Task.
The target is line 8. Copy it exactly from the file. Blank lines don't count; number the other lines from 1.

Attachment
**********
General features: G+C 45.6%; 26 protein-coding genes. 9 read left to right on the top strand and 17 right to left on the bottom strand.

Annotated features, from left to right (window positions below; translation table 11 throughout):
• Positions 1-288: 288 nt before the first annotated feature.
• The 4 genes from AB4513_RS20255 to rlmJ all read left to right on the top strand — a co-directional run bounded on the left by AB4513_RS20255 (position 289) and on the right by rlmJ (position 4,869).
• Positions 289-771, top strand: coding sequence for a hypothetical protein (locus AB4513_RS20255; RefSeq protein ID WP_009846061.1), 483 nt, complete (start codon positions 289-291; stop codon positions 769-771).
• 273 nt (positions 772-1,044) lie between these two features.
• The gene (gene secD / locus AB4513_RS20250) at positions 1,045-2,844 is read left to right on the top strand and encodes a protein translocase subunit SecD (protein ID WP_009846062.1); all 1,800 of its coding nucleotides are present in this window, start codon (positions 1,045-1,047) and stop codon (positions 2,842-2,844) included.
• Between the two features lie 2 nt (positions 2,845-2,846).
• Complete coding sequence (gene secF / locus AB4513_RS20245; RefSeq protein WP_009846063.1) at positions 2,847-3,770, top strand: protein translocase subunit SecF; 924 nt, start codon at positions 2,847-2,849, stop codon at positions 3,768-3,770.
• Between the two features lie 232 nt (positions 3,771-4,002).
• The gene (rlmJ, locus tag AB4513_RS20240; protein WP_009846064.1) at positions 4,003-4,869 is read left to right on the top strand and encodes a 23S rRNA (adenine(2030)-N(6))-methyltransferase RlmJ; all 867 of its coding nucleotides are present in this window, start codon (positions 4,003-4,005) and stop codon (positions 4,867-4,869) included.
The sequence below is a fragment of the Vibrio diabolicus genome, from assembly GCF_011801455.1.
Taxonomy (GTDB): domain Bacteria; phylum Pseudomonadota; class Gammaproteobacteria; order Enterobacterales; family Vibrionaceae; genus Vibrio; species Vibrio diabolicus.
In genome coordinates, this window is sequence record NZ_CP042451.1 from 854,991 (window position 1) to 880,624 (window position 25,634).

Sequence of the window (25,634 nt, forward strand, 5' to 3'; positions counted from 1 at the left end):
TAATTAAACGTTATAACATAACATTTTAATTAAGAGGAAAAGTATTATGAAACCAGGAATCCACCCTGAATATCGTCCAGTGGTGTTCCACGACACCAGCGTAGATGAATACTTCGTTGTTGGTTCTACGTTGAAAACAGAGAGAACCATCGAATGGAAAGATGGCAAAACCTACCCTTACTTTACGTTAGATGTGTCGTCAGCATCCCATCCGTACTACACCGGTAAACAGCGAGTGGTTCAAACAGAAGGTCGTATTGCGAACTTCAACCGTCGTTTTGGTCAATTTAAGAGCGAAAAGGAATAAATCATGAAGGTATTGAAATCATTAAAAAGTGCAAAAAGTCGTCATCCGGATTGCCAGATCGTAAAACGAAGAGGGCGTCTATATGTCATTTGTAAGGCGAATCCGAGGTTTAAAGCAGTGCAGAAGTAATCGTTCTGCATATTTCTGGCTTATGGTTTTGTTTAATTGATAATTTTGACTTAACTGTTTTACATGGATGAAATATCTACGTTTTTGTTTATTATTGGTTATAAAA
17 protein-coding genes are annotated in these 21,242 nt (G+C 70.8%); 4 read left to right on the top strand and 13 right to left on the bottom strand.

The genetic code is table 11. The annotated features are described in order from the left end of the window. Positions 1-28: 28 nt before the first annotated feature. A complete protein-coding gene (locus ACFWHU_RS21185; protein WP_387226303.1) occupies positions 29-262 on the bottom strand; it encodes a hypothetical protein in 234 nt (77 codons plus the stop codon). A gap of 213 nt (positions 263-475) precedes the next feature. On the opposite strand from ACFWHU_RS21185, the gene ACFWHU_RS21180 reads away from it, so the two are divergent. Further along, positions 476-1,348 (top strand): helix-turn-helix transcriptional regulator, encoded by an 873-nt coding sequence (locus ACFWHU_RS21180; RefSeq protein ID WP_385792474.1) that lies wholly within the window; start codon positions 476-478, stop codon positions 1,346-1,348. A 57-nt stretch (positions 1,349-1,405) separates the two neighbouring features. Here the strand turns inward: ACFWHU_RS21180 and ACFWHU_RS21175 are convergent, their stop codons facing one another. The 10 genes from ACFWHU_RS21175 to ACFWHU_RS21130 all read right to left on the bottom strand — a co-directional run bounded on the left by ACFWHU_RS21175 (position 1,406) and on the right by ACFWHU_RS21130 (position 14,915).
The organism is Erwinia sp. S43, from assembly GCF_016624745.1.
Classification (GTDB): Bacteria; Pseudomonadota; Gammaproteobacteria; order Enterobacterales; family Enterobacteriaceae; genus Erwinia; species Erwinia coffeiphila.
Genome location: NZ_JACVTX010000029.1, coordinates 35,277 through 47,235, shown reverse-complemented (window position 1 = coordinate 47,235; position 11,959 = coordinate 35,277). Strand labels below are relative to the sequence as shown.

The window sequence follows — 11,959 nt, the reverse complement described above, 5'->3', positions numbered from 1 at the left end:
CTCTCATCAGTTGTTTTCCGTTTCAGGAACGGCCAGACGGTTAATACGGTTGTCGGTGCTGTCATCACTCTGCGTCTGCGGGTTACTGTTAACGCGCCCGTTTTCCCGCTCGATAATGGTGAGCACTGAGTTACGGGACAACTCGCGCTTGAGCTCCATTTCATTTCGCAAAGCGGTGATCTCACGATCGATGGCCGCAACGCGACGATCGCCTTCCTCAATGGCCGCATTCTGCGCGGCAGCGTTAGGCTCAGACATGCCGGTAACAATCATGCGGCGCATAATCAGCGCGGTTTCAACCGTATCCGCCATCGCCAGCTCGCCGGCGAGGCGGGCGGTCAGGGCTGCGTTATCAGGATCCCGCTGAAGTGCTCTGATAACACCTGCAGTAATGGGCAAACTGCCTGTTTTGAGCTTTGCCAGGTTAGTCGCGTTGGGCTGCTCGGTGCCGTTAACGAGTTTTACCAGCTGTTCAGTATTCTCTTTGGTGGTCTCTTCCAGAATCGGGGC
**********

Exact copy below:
• Between the two features lie 2 nt (positions 2,845-2,846).